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The Tomatometer is 60% or higher.
The Tomatometer is 59% or lower.
The Tomatometer is 75% or higher, with 40 reviews (movies) or 20 reviews (TV). At least 5 reviews from Top Critics.
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A sprawling, if flawed, story concerning a woman (Kirsten Dunst) and her self-destruction at her own wedding, coupled with the seemingly imminent threat that a planet off in the distance, named Melancholia, will collide with earth in the near-future. There is a lot going on here despite the onslaught of depression, notably a lot of subtlety and careful reflection of one's life-span. In one sense, it is a frustrating film because it is so detached, but in another way, it keeps the ambiguity and curiosity at an all-time high. Some will find it boring and pretentious, and that's understandable, but I found it to be engrossing and a fascinating, character study on depression. As said, there are a few problems with it, but it is ambitious and thought-provoking, so for that, it gets a recommendation.
A smart, slam-bang thriller that engages its audience from its mysterious opening shot all the way to its open-ended conclusion, featuring a team of scientists (led by Noomi Rapace) who journey to a distant planet in the year 2093 in hopes of uncovering hidden secrets regarding mankind's beginning and the meaning of life. Ridley Scott's visual scope is impeccable right from its opening tracking shot of the hills of Scotland, and the way he packs his film with atmosphere, tension, and absolute horror is a welcome surprise to the banal horror films (with exception to "The Cabin in the Woods", namely) we have received lately.
Sure, the film is not a mastery in how to develop characters (but neither were "Alien" or "Aliens", two films that are considered to be all-time greats by many, many people, including me), but it is an old-school lesson in how to properly freak out your audience, all while inputting a philosophical spin that is completely arresting. Although the film could have expanded on its "faith vs. science" battle, and there are some notable, inexcusable plot holes, it still works due to its cast. Everyone involved gives fantastic performances (Noomi Rapace, aka the original "The Girl with the Dragon Tattoo" is outstanding, as is Michael Fassbender as the android David), there are tons of scares, all concluded with an ending straight out of Hell. Flawed, absolutely, but still an engaging, arresting, beautifully shot philosophical blast of a film whose ambiguity is frustrating and ballsy at the same time.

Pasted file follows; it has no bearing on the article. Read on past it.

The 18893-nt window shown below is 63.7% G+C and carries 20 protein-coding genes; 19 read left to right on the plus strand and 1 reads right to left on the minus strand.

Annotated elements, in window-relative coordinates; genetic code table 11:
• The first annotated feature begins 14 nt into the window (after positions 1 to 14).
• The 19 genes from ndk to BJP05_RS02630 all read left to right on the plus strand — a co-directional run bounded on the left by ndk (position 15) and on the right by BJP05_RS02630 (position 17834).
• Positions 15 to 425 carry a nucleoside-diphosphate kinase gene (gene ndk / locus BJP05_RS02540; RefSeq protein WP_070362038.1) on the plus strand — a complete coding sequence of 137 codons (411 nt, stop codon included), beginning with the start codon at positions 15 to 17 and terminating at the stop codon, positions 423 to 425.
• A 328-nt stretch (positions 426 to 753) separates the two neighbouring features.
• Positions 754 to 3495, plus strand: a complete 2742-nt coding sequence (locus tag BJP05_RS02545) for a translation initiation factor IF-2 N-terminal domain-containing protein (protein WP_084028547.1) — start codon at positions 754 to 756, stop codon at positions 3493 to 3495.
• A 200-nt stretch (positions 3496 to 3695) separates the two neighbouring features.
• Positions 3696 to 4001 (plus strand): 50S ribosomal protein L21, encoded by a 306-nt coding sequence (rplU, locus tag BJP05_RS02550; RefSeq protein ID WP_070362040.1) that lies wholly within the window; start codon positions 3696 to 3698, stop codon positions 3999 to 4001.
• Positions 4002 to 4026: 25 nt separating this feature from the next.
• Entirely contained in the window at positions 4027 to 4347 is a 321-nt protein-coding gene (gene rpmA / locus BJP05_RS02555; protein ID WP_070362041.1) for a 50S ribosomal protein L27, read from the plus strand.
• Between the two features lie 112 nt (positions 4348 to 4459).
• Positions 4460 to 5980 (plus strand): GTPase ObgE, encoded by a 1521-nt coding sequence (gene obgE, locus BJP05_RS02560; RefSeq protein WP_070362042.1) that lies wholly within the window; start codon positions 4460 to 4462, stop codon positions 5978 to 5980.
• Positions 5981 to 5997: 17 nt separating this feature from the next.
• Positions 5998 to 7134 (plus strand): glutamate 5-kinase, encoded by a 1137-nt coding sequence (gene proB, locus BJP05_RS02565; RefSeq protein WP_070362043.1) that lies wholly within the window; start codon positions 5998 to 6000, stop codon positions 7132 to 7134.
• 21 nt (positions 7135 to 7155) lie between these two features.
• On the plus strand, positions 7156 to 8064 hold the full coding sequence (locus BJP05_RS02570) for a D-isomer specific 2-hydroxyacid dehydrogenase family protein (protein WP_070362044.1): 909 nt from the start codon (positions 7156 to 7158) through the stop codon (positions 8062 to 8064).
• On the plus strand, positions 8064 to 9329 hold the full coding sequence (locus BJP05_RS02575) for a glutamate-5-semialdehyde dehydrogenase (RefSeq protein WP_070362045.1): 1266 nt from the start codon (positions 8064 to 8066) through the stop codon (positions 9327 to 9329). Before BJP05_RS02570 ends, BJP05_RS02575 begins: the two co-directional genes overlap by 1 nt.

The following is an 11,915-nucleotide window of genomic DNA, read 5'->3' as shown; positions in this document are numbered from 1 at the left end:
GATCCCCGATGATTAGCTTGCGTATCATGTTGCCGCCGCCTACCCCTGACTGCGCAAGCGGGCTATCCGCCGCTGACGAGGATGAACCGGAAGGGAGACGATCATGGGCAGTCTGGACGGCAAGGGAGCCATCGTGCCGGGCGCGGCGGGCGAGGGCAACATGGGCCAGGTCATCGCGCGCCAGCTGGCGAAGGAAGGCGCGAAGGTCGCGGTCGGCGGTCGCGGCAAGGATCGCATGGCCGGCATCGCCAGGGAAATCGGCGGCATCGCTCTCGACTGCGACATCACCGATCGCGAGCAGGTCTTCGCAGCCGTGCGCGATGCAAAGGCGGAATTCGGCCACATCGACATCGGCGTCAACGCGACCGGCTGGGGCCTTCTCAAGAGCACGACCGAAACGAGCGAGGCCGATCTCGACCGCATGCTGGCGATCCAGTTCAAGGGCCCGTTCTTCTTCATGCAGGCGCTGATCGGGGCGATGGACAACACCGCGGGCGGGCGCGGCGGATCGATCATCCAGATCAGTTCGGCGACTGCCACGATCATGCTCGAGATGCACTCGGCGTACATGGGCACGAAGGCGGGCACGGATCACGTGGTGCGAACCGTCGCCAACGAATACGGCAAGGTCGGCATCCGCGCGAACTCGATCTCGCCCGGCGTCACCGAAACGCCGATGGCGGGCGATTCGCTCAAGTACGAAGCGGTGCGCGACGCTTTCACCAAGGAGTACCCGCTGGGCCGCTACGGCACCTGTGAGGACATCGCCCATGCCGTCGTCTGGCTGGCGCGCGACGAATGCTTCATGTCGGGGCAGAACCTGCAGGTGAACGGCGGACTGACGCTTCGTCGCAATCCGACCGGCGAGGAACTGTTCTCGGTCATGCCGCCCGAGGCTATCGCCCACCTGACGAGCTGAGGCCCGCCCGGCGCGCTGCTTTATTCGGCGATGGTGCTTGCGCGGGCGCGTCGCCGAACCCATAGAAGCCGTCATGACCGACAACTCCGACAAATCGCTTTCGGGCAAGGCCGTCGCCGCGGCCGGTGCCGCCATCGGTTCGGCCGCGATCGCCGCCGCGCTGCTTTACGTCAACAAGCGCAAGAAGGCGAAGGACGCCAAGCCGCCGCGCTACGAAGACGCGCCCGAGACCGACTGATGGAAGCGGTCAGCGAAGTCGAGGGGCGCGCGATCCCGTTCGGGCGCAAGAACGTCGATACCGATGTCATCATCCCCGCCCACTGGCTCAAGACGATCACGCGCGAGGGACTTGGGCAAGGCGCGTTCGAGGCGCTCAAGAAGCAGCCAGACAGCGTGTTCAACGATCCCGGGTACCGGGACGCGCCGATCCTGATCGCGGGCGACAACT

A flawed though ambitious adaptation of the story of Moses (Christian Bale) and Ramses (Joel Edgerton), and how they begun as basically brothers, but how God's will propels one to fight for the freedom of his people, and the other for the survival of his kingdom. While far from director Ridley Scott's best work (that belongs to "Alien" and "Black Hawk Down"), this is certainly a respectable admission into his filmography. Sure, there are some gaps in the storyline (to be fair, it is a tough one to fit in under a three hour frame) and the middle section is slow-paced given the nature of the development of the story, but ultimately this movie is a success thanks to strong performances from Bale and Edgerton, as well as stunning visuals and special effects that always keep this film arresting. This is a much better realized version of a Biblical story than "Noah" was, and even though the film has problems (God being portrayed as a little boy is a big error), the mere scope and look of the picture and the time it takes place is fascinating.
A somewhat entertaining though very derivative superhero saga concerning four unlikely candidates (led by Chris Pratt) and how they are tasked with rescuing the galaxy from some really bad guys. While it tries badly to have a heart and sense of humor, including a vibrant soundtrack, its video game-esque looking action sequences really take away from the overall impact it hopes to have. The acting from the lead characters is fine, but the inability for this story to offer a memorable villain is a big mis-step as well. It means well and obviously it is geared for a younger demographic, but overall I just found it to be an okay but very forgettable entry into the Marvel series.
An interesting though problematic slice of Texas drama concerning a family man (Michael C. Hall) who shoots an intruder who comes into his house one night, only to have the criminal's father (Sam Shepard) seek vengeance on killing his son. However, when the two discover that there may be more to the case than originally thought, they both enter into a new world full of deception and uncertainty. The writing and directing are both very ambitious, and the acting is wonderful (all three main actors crush it), which makes this movie entertaining and unpredictable. However, there are quite a number of plot holes and twists that are a bit of a stretch, which threatens to tear apart the entire movie before it ends hanging by a thread. Overall, not bad at all considering the way it starts and finishes, I just wish they could have put together a better middle-section to complete this okay movie.